New Zealanders at War

NZ Memorial to the lost in the battle of the Somme

NZ Memorial to the lost in the battle of the Somme

I was in the New Zealand Army for a while and take quite an interest in NZ military history. There are some very inspiring and interesting stories about what Kiwi servicemen and women got up to in the world’s great conflicts.

Kiwi’s have a pretty incredible military history and I want to talk a bit about some of the most amazing of our servicemen. So if you would like a snapshot of how the Kiwi’s punch way above their weight in a shooting war, this will give you a couple of good stories to toss into a quiet night in the pub.

New Zealand sent over 100,000 troops to the First World War and suffered just about the highest per capita casualty rates of the war of any country. (Our population was barely one million at the time) In World War Two the Kiwi’s achieved some impressive feats. In North Africa, Greece, Crete and Italy, in the skies over Britain and Europe. In the Pacific Campaign. Army, Navy and Airforce all heavily involved in very large numbers, going overseas to fight for King and Country. In fact over 200,000 men and women from New Zealand served in the Armed forces during the Second World War. Our population at the time was just over 1.6 million.

New Zealand made the 3rd largest contribution by country of pilots to the RAF during the ‘Battle of Britain’. The man widely credited with masterminding the victory in the Battle of Britain, Air Chief Marshal Sir Keith Rodney Park GCB, KBE, MC & Bar, DFC, was a New Zealander. He came to be known as ‘The Defender of London’.

645px-LRDG_RADIO_TRUCKIt was the New Zealanders who breached the German lines at El Alamein, which turned the tide of the war in North Africa. It’s a fantastic but not widely known fact that the world famous ‘Special Air Service’ or ‘SAS’ originally evolved out of an outfit in the Second World War called ‘The Long Range Desert Group’ (LRDG). A raiding and reconnaissance unit operating deep behind enemy lines in the North African Desert Campaign. The LRDG was initially called the ‘No 1 Long Range Patrol Unit’ (LRP). When first formed it was made up almost entirely of volunteers from the 2nd New Zealand Division! The 2nd New Zealand Division had been specifically selected to ask for volunteers to form the LRP because of their unique qualities as soldiers and men. Men who were ‘energetic, innovative, self-reliant, physically and mentally tough, and able to live and fight in seclusion in the Libyan desert’. Made of stout stuff, the Kiwis. Rommel would have told you that. He said the LRDG “caused us more damage than any other unit of equal strength”.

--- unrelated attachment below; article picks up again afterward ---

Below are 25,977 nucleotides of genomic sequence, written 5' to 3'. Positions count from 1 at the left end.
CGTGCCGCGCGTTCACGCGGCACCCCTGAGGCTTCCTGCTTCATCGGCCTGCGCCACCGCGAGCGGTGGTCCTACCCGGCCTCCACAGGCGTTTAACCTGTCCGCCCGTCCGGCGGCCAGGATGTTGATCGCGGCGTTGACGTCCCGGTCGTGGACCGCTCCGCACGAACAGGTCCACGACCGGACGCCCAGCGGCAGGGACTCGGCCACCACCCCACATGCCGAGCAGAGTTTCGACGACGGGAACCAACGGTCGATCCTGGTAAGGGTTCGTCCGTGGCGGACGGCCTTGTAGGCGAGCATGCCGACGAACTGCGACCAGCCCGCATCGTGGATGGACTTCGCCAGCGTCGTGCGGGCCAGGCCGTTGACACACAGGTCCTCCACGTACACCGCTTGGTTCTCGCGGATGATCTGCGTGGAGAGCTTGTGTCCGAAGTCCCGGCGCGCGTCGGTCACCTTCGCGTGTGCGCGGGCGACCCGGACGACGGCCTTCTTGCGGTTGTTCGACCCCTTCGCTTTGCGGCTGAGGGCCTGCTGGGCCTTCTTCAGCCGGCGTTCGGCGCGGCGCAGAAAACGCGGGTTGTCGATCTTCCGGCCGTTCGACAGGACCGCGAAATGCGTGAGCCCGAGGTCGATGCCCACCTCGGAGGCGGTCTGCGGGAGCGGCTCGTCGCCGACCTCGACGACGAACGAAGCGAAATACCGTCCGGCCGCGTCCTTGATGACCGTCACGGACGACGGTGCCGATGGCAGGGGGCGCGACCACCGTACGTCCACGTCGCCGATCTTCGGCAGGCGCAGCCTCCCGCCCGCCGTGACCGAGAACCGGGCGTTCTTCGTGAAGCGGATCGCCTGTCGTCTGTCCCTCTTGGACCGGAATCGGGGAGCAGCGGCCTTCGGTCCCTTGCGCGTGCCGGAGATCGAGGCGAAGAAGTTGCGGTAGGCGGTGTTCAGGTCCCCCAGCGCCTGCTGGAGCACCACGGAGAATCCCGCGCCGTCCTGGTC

New Zealanders have served with distinction in pretty much every theatre of operation since we formed a military. Since the great wars, we’ve had troops in Korea, Vietnam, Malaya, Oman, Rhodesia, Bosnia, The Gulf Wars, you name the conflict, we’ve most likely had military personnel involved in some way or other. This comes as a surprise to most people.

We’ve also had a large contingent of our SAS doing some tough fighting in Afghanistan. It’s worth noting that the NZSAS selection course is the worlds toughest Special Forces selection and training. It is an incredible combination of endurance activities. Taking men to a place only the very strongest of mind can undertake and complete. I say strongest of mind because such extreme physical endurance requires a state of mind most just don’t have. Way beyond where the vast majority would give up and quit, or worse.